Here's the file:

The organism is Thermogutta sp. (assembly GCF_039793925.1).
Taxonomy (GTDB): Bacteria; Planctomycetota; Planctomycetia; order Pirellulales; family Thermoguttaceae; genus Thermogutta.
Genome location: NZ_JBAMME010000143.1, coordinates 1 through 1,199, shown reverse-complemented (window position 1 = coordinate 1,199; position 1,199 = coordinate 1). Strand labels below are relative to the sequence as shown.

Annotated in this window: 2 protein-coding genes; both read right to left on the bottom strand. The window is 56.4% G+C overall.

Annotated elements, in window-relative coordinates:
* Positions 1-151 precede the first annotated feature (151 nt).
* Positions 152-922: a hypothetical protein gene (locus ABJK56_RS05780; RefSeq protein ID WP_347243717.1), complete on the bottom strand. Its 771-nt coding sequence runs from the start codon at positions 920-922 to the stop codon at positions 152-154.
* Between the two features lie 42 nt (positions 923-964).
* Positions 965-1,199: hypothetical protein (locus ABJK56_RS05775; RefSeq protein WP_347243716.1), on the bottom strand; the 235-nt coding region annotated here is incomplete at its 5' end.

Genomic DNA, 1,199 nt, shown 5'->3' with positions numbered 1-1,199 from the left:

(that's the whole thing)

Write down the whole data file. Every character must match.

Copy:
The organism is Thermogutta sp. (assembly GCF_039793925.1).
Taxonomy (GTDB): Bacteria; Planctomycetota; Planctomycetia; order Pirellulales; family Thermoguttaceae; genus Thermogutta.
Genome location: NZ_JBAMME010000143.1, coordinates 1 through 1,199, shown reverse-complemented (window position 1 = coordinate 1,199; position 1,199 = coordinate 1). Strand labels below are relative to the sequence as shown.

Annotated in this window: 2 protein-coding genes; both read right to left on the bottom strand. The window is 56.4% G+C overall.

Annotated elements, in window-relative coordinates:
* Positions 1-151 precede the first annotated feature (151 nt).
* Positions 152-922: a hypothetical protein gene (locus ABJK56_RS05780; RefSeq protein ID WP_347243717.1), complete on the bottom strand. Its 771-nt coding sequence runs from the start codon at positions 920-922 to the stop codon at positions 152-154.
* Between the two features lie 42 nt (positions 923-964).
* Positions 965-1,199: hypothetical protein (locus ABJK56_RS05775; RefSeq protein WP_347243716.1), on the bottom strand; the 235-nt coding region annotated here is incomplete at its 5' end.

Genomic DNA, 1,199 nt, shown 5'->3' with positions numbered 1-1,199 from the left: